audiences had somewhat conservative tastes.
"I frequently guested here before I retired from the stage in
1991, and I knew the house, the 103 dancers, and the
circumstances quite well", he said. "I was given complete
control of the two companies here, the Vienna Volksoper and the
Vienna State, as well as the school, together with my own
budget. I'm the general director and my first priority is to
sell seats. If not, I would lose part of my financing and so
I'm treading carefully."
"This is only my third season and I'm still getting to know my
audience", he continued, "and so for the Christmas season,
we're programming The Nutcracker, but in a new version
of my own which keeps very close to Petipa's libretto. The
novelty lies in the fact that we are using pupils from the
school in many of the main roles. The ballet opens on a
celebration of Christmas today before leading into Petipa and
Tchaikovsky's fantasy world. It will be followed by The
Bayadère, another very popular work, which will be
restaged next June."
"In March, the company is presenting Rudolf Nureyev's
version of Swan Lake as a special tribute to the
great Russian dancer on what would have been his 70th birthday.
"I learnt so much from Nureyev", the director told me. "I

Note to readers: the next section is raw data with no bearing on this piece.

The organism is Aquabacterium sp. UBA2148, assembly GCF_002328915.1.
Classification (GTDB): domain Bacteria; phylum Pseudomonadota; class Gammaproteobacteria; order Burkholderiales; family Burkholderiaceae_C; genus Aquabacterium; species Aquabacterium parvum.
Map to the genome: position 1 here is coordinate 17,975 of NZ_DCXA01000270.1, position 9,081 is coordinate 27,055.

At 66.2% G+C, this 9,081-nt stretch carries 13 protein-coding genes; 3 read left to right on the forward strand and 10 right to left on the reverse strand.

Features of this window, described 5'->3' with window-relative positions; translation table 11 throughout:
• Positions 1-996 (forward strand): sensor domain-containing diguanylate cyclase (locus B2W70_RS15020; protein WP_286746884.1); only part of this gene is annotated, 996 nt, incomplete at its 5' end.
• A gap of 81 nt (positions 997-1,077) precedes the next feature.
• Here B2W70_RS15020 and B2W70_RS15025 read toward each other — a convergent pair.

danced in so many of his wonderful ballets on this very stage,
and every time one of his ballets is programmed, there's not a
spare seat to be had."
"It's also easy to forget that the Vienna Opera State Ballet is
the only dance company in Austria, a fact which obliges us to
interpret the classics with a title that pulls in the crowds",
he added, "and although I made many changes on my arrival,
bringing in new dancers from the U.S., Brazil, Canada, Russia
and the Ukraine, signing new contracts, I still have to break
even with my budget. If too much contemporary work was
programmed, the theatre would not be filled. However, I do
present modern works that I'm sure will please."
Indeed, one of Harangozo's first moves was to present The
Miraculous Mandarin, the successful production
choreographed by his father, Gyula Harangozo, senior, the